Experimental investigation of the response of an amorphous silicon EPID to intensity modulated radiotherapy beams

Peter B. Greer, Philip Vial, Lyn Oliver, Clive Baldock

Research output: Contribution to journalArticlepeer-review

49 Citations (Scopus)


The aim of this work was to experimentally determine the difference in response of an amorphous silicon (a-Si) electronic portal imaging device (EPID) to the open and multileaf collimator (MLC) transmitted beam components of intensity modulated radiation therapy (IMRT) beams. EPID dose response curves were measured for open and MLC transmitted (MLCtr) 10×10 cm² beams at central axis and with off axis distance using a shifting field technique. The EPID signal was obtained by replacing the flood-field correction with a pixel sensitivity variation matrix correction. This signal, which includes energy-dependent response, was then compared to ion-chamber measurements. An EPID calibration method to remove the effect of beam energy variations on EPID response was developed for IMRT beams. This method uses the component of open and MLCtr fluence to an EPID pixel calculated from the MLC delivery file and applies separate radially dependent calibration factors for each component. The calibration procedure does not correct for scatter differences between ion chamber in water measurements and EPID response; these must be accounted for separately with a kernel-based approach or similar method. The EPID response at central axis for the open beam was found to be 1.28±0.03 of the response for the MLCtr beam, with the ratio increasing to 1.39 at 12.5 cm off axis. The EPID response to MLCtr radiation did not change with off-axis distance. Filtering the beam with copper plates to reduce the beam energy difference between open and MLCtr beams was investigated; however, these were not effective at reducing EPID response differences. The change in EPID response for uniform sliding window IMRT beams with MLCtr dose components from 0.3% to 69% was predicted to within 2.3% using the separate EPID response calibration factors for each dose component. A clinical IMRT image calibrated with this method differed by nearly 30% in high MLCtr regions from an image calibrated with an open beam calibration factor only. Accounting for the difference in EPID response to open and MLCtr radiation should improve IMRT dosimetry with a-Si EPIDs.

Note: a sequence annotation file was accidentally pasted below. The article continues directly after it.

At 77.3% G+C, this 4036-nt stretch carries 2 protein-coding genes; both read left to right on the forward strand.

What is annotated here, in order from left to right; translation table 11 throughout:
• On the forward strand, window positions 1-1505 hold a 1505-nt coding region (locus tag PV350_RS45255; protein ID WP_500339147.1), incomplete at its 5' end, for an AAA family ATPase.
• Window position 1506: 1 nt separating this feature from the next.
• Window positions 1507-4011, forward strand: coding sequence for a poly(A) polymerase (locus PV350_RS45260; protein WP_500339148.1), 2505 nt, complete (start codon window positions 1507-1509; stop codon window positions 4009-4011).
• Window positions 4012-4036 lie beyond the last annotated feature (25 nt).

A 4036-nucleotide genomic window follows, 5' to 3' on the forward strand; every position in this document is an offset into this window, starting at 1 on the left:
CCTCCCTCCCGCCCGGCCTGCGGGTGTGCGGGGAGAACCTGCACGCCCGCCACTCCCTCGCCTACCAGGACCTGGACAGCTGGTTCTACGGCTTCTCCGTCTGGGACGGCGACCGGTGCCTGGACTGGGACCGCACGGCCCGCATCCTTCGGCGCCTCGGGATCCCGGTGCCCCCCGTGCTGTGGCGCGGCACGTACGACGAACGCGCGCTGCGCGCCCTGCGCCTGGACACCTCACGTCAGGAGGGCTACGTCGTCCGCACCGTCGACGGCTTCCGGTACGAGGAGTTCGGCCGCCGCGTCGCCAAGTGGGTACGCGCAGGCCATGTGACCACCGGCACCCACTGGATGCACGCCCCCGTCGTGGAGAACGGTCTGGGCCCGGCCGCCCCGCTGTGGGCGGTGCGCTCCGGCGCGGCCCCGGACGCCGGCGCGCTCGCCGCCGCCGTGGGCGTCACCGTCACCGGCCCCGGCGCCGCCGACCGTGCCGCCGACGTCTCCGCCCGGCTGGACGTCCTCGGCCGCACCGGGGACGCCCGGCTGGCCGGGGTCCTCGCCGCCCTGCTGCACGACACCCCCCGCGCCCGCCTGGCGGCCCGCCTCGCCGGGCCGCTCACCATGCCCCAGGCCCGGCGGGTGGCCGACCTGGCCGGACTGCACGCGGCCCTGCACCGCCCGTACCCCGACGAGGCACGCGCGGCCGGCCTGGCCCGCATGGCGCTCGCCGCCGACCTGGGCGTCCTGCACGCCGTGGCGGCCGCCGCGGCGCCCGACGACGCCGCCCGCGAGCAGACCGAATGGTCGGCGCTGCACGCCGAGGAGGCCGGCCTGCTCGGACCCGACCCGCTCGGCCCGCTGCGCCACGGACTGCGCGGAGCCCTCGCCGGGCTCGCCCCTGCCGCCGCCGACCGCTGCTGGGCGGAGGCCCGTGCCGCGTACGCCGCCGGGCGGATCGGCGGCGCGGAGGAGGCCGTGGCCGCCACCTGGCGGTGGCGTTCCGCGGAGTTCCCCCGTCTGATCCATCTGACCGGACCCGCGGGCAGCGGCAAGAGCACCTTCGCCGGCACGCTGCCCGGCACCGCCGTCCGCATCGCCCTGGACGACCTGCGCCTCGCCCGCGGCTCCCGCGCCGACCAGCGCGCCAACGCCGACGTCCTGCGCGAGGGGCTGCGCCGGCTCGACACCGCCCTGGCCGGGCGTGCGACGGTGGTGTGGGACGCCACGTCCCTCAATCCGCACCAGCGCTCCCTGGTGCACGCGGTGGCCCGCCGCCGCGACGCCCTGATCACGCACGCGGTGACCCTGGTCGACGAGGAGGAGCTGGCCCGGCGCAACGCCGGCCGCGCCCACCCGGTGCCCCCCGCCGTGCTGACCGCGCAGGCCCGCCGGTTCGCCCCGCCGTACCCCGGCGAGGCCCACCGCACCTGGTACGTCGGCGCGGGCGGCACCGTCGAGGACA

Original languageEnglish
Pages (from-to)4389-4398
Number of pages10
JournalMedical Physics
Issue number11
Publication statusPublished - 2007
Externally publishedYes


  • Amorphous silicon
  • Energy response
  • EPID dosimetry
  • Intensity modulated


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